Riding into Cody, Wyo., from the east or west means rolling through some of America’s finest Wild West territory.
The name of the town itself came courtesy of William Frederick Cody (1846-1917), the legendary trapper, hunter, Pony Express rider, soldier, scout, thespian and entrepreneur. Buffalo Bill’s Wild West Show had a 30-year run, much of it in Europe, making him arguably the most famous name in the world at the dawn of the 20th century.
Founded in 1896, his namesake city sits in the Big Horn Basin 50 miles east of Yellowstone National Park. There are few non-scenic routes hereabouts, but the best roads are in and around Yellowstone, south into the Tetons and Rockies, and east to the Big Horn Mountains. Expand the radius a bit into Idaho and Montana, and one could easily spend two weeks riding without repeating a route, crossing the Continental Divide a dozen times a day and savoring some of the most spectacular roads and scenery in the country.
Cody makes a good base camp for this kind of trek, offering plenty of low-cost motels and campgrounds — and Buffalo Bill’s own digs, the Irma Hotel, named after his youngest daughter. Built in 1902, the hotel has had several additions over the years, although many of the original rooms (now with bathrooms) remain. Rates run from $100-$160, and the hotel offers the advantage of an antique restaurant/bar, where the dinner special is prime rib and the breakfast hotcakes (regular or beer batter) are enormous. The ornate cherry wood bar, a gift to Bill from Queen Victoria of England, dominates the room, and features the original National cash register — and a case holding a gold-plated Winchester and Colt 45. Cowpokes in period dress stage gunfights at 6 p.m. daily in front of the hotel.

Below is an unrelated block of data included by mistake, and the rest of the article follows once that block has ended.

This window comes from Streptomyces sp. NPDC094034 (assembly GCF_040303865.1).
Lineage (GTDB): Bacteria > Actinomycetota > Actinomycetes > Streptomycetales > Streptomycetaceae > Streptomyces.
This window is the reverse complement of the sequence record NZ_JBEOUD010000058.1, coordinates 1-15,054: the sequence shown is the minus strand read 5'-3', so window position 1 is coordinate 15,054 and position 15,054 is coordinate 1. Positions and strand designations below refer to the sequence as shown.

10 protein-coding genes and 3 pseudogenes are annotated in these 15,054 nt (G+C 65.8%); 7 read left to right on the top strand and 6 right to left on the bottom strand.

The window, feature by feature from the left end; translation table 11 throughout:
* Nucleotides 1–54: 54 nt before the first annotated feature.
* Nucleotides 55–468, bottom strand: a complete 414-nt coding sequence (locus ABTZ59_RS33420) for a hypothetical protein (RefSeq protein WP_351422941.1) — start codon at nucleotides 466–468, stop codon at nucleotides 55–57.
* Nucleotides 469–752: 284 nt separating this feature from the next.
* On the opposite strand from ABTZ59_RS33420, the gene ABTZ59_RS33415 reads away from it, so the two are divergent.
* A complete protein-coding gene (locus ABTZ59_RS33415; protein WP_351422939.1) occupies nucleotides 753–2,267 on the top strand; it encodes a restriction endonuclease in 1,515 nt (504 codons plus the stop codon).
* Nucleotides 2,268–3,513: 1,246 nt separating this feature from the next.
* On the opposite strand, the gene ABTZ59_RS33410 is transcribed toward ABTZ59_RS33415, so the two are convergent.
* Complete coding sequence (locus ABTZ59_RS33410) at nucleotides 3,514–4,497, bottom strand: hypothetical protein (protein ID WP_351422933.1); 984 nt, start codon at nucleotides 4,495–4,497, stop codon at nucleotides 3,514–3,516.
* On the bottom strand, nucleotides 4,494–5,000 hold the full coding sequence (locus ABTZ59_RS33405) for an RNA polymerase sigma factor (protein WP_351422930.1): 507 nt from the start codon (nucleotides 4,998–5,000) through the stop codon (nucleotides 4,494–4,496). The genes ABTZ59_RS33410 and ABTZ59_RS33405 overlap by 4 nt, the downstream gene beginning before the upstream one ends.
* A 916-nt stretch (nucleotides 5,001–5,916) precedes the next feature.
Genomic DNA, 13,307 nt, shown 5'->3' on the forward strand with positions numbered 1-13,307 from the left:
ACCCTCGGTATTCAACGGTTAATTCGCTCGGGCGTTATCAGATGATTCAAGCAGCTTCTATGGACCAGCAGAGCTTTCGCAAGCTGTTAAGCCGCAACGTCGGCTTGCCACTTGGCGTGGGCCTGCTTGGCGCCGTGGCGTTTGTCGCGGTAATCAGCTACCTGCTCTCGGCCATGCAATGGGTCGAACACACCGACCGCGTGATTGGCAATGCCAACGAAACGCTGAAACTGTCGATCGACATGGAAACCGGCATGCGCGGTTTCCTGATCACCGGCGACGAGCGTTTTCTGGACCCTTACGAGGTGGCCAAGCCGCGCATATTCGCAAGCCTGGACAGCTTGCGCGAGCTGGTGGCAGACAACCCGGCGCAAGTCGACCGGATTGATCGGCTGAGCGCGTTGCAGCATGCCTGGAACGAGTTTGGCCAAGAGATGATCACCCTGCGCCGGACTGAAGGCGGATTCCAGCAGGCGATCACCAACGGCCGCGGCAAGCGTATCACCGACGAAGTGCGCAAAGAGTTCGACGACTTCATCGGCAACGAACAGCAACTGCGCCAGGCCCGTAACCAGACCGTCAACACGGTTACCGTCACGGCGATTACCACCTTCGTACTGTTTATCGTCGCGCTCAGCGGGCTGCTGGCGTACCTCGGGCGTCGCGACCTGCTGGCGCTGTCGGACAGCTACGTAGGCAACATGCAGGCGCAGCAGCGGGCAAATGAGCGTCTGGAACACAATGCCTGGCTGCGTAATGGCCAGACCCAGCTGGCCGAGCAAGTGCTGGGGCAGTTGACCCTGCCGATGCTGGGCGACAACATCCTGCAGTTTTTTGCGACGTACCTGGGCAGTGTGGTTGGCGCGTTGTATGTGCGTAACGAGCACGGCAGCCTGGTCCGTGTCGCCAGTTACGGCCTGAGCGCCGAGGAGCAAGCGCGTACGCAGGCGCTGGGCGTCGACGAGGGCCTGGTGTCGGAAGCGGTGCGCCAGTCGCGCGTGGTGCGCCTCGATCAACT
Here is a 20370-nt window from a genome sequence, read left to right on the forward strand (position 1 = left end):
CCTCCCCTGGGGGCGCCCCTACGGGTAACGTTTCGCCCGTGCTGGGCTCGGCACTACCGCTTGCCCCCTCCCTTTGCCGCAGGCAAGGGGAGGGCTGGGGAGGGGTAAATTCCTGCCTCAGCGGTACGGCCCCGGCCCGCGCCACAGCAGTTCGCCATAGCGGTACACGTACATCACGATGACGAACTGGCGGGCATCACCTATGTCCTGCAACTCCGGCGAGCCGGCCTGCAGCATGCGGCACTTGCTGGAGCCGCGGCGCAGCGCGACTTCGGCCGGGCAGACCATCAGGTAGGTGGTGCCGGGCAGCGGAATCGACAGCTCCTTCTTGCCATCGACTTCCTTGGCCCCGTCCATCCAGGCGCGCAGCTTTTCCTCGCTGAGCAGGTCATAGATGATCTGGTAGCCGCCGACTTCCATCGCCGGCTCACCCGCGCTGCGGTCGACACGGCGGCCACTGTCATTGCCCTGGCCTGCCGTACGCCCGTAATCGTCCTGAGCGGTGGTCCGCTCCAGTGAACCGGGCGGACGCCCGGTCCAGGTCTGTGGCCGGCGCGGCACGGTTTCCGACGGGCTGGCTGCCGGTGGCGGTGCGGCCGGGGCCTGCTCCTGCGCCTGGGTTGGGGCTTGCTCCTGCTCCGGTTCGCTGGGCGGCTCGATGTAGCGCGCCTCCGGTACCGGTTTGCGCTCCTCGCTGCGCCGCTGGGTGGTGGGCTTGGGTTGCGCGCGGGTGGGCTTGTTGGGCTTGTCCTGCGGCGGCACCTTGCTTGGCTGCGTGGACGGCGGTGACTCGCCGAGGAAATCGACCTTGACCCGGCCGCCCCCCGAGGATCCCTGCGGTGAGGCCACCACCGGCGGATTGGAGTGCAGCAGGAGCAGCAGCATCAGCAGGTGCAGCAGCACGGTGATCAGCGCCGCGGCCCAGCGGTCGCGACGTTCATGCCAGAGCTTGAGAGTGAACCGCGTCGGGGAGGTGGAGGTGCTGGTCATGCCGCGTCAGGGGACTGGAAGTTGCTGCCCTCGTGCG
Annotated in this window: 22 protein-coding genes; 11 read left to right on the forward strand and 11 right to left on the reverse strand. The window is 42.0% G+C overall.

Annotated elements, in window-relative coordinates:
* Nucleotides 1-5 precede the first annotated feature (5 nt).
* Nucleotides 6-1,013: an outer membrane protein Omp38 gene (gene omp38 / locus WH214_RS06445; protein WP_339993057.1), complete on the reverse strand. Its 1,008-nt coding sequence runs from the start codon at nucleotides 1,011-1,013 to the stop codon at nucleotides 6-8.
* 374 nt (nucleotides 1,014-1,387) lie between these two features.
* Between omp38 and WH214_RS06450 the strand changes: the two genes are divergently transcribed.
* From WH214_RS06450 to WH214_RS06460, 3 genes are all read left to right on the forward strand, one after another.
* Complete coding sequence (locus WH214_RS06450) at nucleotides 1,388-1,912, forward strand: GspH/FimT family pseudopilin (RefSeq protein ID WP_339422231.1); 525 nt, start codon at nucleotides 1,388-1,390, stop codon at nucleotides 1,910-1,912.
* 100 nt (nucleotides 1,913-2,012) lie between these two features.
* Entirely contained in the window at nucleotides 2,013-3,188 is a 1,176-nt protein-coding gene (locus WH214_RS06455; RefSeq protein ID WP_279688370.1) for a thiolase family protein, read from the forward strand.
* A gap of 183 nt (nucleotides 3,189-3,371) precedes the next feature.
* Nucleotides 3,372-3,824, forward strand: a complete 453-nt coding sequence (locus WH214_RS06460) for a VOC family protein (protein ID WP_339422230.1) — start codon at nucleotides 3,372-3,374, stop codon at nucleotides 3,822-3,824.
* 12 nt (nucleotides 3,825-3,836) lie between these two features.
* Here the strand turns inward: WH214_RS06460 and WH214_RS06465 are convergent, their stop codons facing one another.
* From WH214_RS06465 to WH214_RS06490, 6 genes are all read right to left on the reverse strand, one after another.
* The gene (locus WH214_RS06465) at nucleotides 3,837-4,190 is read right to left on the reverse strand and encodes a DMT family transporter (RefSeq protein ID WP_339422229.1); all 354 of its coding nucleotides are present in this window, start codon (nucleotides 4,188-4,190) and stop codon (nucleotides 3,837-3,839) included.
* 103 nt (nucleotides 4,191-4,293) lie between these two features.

Non-riding time might also be enjoyably spent at the Buffalo Bill Historical Center down the street. The large complex includes the Buffalo Bill Museum, the Plains Indian Museum, the Draper Museum of Natural History, the Whitney Gallery of Western Art and the Cody Firearms Museum. MC
Where: Northwestern Wyoming, just south of the Montana border.
When: Book ahead in summer; go in May or September to avoid the crowds.
Why: A heady mix of great roads, epic scenery and Wild West lore.
Best kept secret: The grilled chicken salad at The Garden’s-Brew Co., which also features patio seating facing the street and live entertainment. Try the Snake River Lager, brewed down the road in Jackson Hole.
Scenic routes: All of Yellowstone; U.S. Highway 212 through Bear Tooth Pass; U.S. 14 to the Big Horn Mountains, U.S. 16 for the southern loop. Heading west, take the West Yellowstone exit, U.S. 287 to U.S. 191 north to I-90; west to Butte, Mont., south on I-15 to state Highway 43, which becomes U.S. 93 in Idaho, then south along the Salmon River. You won’t be sorry.
Avoid: State trooper D.J. Smith. Although he’ll write you up for 78mph in a 65, he gives a $10 discount for wearing a helmet! He’ll also warn you to watch for the antelope crossing the road at sundown. Western hospitality at its finest.
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